A buddy of mine called me up to go fishing on opening day this past weekend. He had a boat and I had a fresh box of flies, dried through the winter. It seems, however, that our local fishing hole is getting busier and busier as word gets out on our secret river. Fly-fisherman from all over the country, in their Orvis waders and custom wood-kit boats show up, and take all the good holes.
People complain of the Californian migration to Idaho ruining real estate values. Who are these outsiders coming in to take away from our quality of life? (I arrived from Texas via Vegas only four years ago so I say the previous with a little irony.)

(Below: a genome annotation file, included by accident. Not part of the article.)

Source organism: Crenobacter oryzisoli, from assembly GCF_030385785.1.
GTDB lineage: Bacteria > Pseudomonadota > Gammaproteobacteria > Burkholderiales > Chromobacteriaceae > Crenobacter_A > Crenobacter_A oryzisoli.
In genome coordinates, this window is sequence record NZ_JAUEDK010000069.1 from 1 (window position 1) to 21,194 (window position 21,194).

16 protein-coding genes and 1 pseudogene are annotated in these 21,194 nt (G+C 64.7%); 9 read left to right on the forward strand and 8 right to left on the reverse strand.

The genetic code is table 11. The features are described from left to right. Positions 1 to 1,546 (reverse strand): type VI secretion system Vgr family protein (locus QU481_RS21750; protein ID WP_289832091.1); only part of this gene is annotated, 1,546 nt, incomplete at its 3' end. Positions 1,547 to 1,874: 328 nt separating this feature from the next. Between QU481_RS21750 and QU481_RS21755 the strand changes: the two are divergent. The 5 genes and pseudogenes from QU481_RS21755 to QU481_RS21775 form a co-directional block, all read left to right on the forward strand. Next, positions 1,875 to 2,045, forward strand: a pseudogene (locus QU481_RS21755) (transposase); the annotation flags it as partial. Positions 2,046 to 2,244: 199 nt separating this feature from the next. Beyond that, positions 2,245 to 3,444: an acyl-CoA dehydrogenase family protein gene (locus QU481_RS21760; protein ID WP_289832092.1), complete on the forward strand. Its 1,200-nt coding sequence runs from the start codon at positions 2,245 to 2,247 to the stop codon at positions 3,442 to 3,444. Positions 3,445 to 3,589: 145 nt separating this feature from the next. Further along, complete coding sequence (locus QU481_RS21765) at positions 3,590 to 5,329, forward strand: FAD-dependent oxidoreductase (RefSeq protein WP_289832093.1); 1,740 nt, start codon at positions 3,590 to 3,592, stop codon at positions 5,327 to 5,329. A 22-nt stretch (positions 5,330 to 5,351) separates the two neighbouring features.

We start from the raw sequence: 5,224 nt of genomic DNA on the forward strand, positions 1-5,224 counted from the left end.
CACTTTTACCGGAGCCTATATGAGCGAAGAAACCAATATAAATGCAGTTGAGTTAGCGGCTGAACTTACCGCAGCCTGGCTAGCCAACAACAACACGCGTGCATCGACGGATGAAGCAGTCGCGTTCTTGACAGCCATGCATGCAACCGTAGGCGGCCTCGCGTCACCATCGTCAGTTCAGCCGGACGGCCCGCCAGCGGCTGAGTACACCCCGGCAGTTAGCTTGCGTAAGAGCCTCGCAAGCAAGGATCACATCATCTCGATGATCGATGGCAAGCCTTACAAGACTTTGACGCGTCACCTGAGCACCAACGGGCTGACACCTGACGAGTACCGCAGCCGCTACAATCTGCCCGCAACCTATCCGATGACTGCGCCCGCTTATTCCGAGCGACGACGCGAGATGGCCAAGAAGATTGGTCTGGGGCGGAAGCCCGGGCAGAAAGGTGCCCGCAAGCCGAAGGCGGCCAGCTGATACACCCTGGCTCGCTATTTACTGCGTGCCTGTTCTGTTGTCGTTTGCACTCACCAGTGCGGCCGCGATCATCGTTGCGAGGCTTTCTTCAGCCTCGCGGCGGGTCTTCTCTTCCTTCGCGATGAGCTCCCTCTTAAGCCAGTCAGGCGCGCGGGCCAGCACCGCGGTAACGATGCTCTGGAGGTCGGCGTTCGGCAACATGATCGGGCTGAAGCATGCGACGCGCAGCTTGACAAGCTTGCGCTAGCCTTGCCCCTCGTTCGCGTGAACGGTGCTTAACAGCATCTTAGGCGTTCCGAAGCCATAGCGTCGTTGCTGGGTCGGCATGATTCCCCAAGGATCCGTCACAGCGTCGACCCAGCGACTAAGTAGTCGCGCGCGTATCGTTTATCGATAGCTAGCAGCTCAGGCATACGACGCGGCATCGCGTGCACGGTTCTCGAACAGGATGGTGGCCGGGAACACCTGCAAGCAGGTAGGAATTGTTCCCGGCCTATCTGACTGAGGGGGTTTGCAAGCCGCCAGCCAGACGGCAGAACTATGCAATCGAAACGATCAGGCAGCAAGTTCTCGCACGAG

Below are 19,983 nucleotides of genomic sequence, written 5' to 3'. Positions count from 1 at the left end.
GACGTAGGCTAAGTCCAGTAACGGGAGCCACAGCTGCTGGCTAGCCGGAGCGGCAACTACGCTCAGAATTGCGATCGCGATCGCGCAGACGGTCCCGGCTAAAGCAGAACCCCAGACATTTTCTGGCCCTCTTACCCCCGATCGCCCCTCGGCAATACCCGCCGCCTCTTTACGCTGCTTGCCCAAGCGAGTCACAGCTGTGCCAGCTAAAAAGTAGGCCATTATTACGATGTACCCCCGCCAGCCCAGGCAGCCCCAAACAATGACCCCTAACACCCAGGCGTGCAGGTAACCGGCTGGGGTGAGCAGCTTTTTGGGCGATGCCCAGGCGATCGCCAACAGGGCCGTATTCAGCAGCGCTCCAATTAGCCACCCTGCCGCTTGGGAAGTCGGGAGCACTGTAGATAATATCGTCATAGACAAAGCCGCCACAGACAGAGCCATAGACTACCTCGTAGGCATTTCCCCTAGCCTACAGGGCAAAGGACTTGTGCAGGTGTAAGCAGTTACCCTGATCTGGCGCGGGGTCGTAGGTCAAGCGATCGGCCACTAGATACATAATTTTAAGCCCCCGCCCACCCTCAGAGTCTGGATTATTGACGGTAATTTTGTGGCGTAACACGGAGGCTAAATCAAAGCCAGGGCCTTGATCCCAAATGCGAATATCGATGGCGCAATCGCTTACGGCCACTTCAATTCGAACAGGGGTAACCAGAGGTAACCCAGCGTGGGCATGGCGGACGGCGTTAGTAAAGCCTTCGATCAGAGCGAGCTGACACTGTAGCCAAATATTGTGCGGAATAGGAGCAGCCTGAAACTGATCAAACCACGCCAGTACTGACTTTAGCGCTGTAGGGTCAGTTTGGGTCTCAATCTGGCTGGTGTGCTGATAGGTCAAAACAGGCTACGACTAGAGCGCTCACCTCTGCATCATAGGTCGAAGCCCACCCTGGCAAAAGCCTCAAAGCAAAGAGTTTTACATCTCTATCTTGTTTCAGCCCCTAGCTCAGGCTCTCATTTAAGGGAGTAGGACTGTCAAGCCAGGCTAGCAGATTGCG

While pulling in my second big rainbow of the trip we started talking about how we need to import another California custom ... localism. Surfers protect their favorite breaks all up and down the California coastline. Why can't Idahoans get all "local" on these yuppified fly fishermen?
So how can you tell who's an outsider? Well, to the trained eye, it can be easy. First off, when peeing into the river, they complain how cold the water is. Idahoans comment on how deep it is, too. Outsiders don't have fish guts on their hats. They usually have kids in the boat (locals bring kids solely to bail). They have a can of "gourmet" beer in their cuzzis. And the final tell: Their waders don't have patches.